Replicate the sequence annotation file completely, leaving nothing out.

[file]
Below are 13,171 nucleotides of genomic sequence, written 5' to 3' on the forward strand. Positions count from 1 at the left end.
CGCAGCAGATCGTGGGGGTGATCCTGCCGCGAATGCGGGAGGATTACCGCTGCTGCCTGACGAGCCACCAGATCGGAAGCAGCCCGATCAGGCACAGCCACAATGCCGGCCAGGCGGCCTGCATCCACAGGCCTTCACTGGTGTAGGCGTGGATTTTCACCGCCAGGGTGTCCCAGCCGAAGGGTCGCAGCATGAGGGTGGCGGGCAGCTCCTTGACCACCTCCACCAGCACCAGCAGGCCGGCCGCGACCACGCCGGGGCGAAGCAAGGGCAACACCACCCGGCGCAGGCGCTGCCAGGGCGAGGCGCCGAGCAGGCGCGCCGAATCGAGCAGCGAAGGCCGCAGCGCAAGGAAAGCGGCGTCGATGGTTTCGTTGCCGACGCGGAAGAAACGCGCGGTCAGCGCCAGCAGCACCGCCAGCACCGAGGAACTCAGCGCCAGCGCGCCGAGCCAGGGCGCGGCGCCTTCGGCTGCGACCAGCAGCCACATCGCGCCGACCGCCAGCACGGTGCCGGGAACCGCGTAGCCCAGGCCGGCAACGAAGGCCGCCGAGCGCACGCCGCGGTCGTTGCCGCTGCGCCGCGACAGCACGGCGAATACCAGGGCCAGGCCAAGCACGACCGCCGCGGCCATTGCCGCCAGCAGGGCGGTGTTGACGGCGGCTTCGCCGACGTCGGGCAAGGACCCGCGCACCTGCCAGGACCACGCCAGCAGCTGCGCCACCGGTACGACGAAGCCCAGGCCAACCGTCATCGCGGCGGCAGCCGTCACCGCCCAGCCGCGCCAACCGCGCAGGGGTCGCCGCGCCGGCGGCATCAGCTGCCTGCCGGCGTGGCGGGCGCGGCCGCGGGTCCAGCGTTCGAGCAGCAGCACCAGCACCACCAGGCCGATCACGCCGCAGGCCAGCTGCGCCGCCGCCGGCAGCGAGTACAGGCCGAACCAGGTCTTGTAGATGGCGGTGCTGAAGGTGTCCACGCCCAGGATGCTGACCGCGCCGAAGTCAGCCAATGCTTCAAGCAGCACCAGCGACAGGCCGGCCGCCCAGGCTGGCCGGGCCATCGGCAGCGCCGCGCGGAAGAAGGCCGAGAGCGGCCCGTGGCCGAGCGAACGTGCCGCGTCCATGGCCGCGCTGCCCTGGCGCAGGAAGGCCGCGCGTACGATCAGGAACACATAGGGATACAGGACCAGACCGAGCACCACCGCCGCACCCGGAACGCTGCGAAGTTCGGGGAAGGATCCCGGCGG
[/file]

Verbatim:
Below are 13,171 nucleotides of genomic sequence, written 5' to 3' on the forward strand. Positions count from 1 at the left end.
CGCAGCAGATCGTGGGGGTGATCCTGCCGCGAATGCGGGAGGATTACCGCTGCTGCCTGACGAGCCACCAGATCGGAAGCAGCCCGATCAGGCACAGCCACAATGCCGGCCAGGCGGCCTGCATCCACAGGCCTTCACTGGTGTAGGCGTGGATTTTCACCGCCAGGGTGTCCCAGCCGAAGGGTCGCAGCATGAGGGTGGCGGGCAGCTCCTTGACCACCTCCACCAGCACCAGCAGGCCGGCCGCGACCACGCCGGGGCGAAGCAAGGGCAACACCACCCGGCGCAGGCGCTGCCAGGGCGAGGCGCCGAGCAGGCGCGCCGAATCGAGCAGCGAAGGCCGCAGCGCAAGGAAAGCGGCGTCGATGGTTTCGTTGCCGACGCGGAAGAAACGCGCGGTCAGCGCCAGCAGCACCGCCAGCACCGAGGAACTCAGCGCCAGCGCGCCGAGCCAGGGCGCGGCGCCTTCGGCTGCGACCAGCAGCCACATCGCGCCGACCGCCAGCACGGTGCCGGGAACCGCGTAGCCCAGGCCGGCAACGAAGGCCGCCGAGCGCACGCCGCGGTCGTTGCCGCTGCGCCGCGACAGCACGGCGAATACCAGGGCCAGGCCAAGCACGACCGCCGCGGCCATTGCCGCCAGCAGGGCGGTGTTGACGGCGGCTTCGCCGACGTCGGGCAAGGACCCGCGCACCTGCCAGGACCACGCCAGCAGCTGCGCCACCGGTACGACGAAGCCCAGGCCAACCGTCATCGCGGCGGCAGCCGTCACCGCCCAGCCGCGCCAACCGCGCAGGGGTCGCCGCGCCGGCGGCATCAGCTGCCTGCCGGCGTGGCGGGCGCGGCCGCGGGTCCAGCGTTCGAGCAGCAGCACCAGCACCACCAGGCCGATCACGCCGCAGGCCAGCTGCGCCGCCGCCGGCAGCGAGTACAGGCCGAACCAGGTCTTGTAGATGGCGGTGCTGAAGGTGTCCACGCCCAGGATGCTGACCGCGCCGAAGTCAGCCAATGCTTCAAGCAGCACCAGCGACAGGCCGGCCGCCCAGGCTGGCCGGGCCATCGGCAGCGCCGCGCGGAAGAAGGCCGAGAGCGGCCCGTGGCCGAGCGAACGTGCCGCGTCCATGGCCGCGCTGCCCTGGCGCAGGAAGGCCGCGCGTACGATCAGGAACACATAGGGATACAGGACCAGACCGAGCACCACCGCCGCACCCGGAACGCTGCGAAGTTCGGGGAAGGATCCCGGCGG